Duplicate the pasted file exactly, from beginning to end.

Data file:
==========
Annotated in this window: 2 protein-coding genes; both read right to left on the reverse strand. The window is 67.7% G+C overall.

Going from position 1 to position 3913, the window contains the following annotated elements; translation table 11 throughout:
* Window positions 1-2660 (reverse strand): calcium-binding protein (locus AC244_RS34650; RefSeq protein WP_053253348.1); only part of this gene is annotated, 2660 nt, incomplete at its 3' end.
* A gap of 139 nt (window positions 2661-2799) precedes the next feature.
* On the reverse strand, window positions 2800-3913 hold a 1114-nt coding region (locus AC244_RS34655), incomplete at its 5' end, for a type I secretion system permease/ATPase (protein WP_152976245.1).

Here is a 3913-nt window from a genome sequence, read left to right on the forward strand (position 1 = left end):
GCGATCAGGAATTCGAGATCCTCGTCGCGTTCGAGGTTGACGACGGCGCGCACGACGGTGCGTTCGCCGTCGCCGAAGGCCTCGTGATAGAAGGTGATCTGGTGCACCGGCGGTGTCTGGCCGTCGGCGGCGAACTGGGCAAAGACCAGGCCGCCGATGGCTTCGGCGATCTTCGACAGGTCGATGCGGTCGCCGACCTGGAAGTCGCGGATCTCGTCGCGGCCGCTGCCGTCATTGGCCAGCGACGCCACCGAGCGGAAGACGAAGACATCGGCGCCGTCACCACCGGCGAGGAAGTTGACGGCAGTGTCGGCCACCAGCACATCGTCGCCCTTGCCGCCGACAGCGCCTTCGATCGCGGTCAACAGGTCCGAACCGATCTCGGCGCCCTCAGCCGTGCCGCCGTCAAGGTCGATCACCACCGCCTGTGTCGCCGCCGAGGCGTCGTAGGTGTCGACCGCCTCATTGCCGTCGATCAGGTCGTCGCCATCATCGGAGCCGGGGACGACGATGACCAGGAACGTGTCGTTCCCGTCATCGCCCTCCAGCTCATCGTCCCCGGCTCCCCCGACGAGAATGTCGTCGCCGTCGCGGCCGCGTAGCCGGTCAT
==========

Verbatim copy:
Annotated in this window: 2 protein-coding genes; both read right to left on the reverse strand. The window is 67.7% G+C overall.

Going from position 1 to position 3913, the window contains the following annotated elements; translation table 11 throughout:
* Window positions 1-2660 (reverse strand): calcium-binding protein (locus AC244_RS34650; RefSeq protein WP_053253348.1); only part of this gene is annotated, 2660 nt, incomplete at its 3' end.
* A gap of 139 nt (window positions 2661-2799) precedes the next feature.
* On the reverse strand, window positions 2800-3913 hold a 1114-nt coding region (locus AC244_RS34655), incomplete at its 5' end, for a type I secretion system permease/ATPase (protein WP_152976245.1).

Here is a 3913-nt window from a genome sequence, read left to right on the forward strand (position 1 = left end):
GCGATCAGGAATTCGAGATCCTCGTCGCGTTCGAGGTTGACGACGGCGCGCACGACGGTGCGTTCGCCGTCGCCGAAGGCCTCGTGATAGAAGGTGATCTGGTGCACCGGCGGTGTCTGGCCGTCGGCGGCGAACTGGGCAAAGACCAGGCCGCCGATGGCTTCGGCGATCTTCGACAGGTCGATGCGGTCGCCGACCTGGAAGTCGCGGATCTCGTCGCGGCCGCTGCCGTCATTGGCCAGCGACGCCACCGAGCGGAAGACGAAGACATCGGCGCCGTCACCACCGGCGAGGAAGTTGACGGCAGTGTCGGCCACCAGCACATCGTCGCCCTTGCCGCCGACAGCGCCTTCGATCGCGGTCAACAGGTCCGAACCGATCTCGGCGCCCTCAGCCGTGCCGCCGTCAAGGTCGATCACCACCGCCTGTGTCGCCGCCGAGGCGTCGTAGGTGTCGACCGCCTCATTGCCGTCGATCAGGTCGTCGCCATCATCGGAGCCGGGGACGACGATGACCAGGAACGTGTCGTTCCCGTCATCGCCCTCCAGCTCATCGTCCCCGGCTCCCCCGACGAGAATGTCGTCGCCGTCGCGGCCGCGTAGCCGGTCAT